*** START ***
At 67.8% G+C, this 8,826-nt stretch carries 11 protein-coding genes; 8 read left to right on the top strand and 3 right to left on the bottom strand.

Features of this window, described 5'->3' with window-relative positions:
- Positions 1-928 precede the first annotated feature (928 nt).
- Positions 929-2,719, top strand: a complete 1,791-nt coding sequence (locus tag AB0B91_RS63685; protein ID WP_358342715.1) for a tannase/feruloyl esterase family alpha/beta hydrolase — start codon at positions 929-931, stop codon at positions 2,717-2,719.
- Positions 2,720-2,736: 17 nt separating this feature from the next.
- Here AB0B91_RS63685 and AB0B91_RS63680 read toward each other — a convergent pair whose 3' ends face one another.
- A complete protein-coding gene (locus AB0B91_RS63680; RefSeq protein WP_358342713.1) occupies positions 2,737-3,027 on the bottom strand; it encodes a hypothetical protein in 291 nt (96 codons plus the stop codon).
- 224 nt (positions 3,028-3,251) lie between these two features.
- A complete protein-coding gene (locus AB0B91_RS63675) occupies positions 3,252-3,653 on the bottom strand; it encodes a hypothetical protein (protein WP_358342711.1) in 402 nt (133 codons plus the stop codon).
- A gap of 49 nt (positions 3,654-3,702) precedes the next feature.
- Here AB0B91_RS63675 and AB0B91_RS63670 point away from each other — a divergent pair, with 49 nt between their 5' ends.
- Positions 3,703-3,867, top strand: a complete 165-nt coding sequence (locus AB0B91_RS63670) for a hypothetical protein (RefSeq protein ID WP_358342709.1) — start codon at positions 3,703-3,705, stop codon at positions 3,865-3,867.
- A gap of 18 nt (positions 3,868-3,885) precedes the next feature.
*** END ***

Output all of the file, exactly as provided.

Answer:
At 67.8% G+C, this 8,826-nt stretch carries 11 protein-coding genes; 8 read left to right on the top strand and 3 right to left on the bottom strand.

Features of this window, described 5'->3' with window-relative positions:
- Positions 1-928 precede the first annotated feature (928 nt).
- Positions 929-2,719, top strand: a complete 1,791-nt coding sequence (locus tag AB0B91_RS63685; protein ID WP_358342715.1) for a tannase/feruloyl esterase family alpha/beta hydrolase — start codon at positions 929-931, stop codon at positions 2,717-2,719.
- Positions 2,720-2,736: 17 nt separating this feature from the next.
- Here AB0B91_RS63685 and AB0B91_RS63680 read toward each other — a convergent pair whose 3' ends face one another.
- A complete protein-coding gene (locus AB0B91_RS63680; RefSeq protein WP_358342713.1) occupies positions 2,737-3,027 on the bottom strand; it encodes a hypothetical protein in 291 nt (96 codons plus the stop codon).
- 224 nt (positions 3,028-3,251) lie between these two features.
- A complete protein-coding gene (locus AB0B91_RS63675) occupies positions 3,252-3,653 on the bottom strand; it encodes a hypothetical protein (protein WP_358342711.1) in 402 nt (133 codons plus the stop codon).
- A gap of 49 nt (positions 3,654-3,702) precedes the next feature.
- Here AB0B91_RS63675 and AB0B91_RS63670 point away from each other — a divergent pair, with 49 nt between their 5' ends.
- Positions 3,703-3,867, top strand: a complete 165-nt coding sequence (locus AB0B91_RS63670) for a hypothetical protein (RefSeq protein ID WP_358342709.1) — start codon at positions 3,703-3,705, stop codon at positions 3,865-3,867.
- A gap of 18 nt (positions 3,868-3,885) precedes the next feature.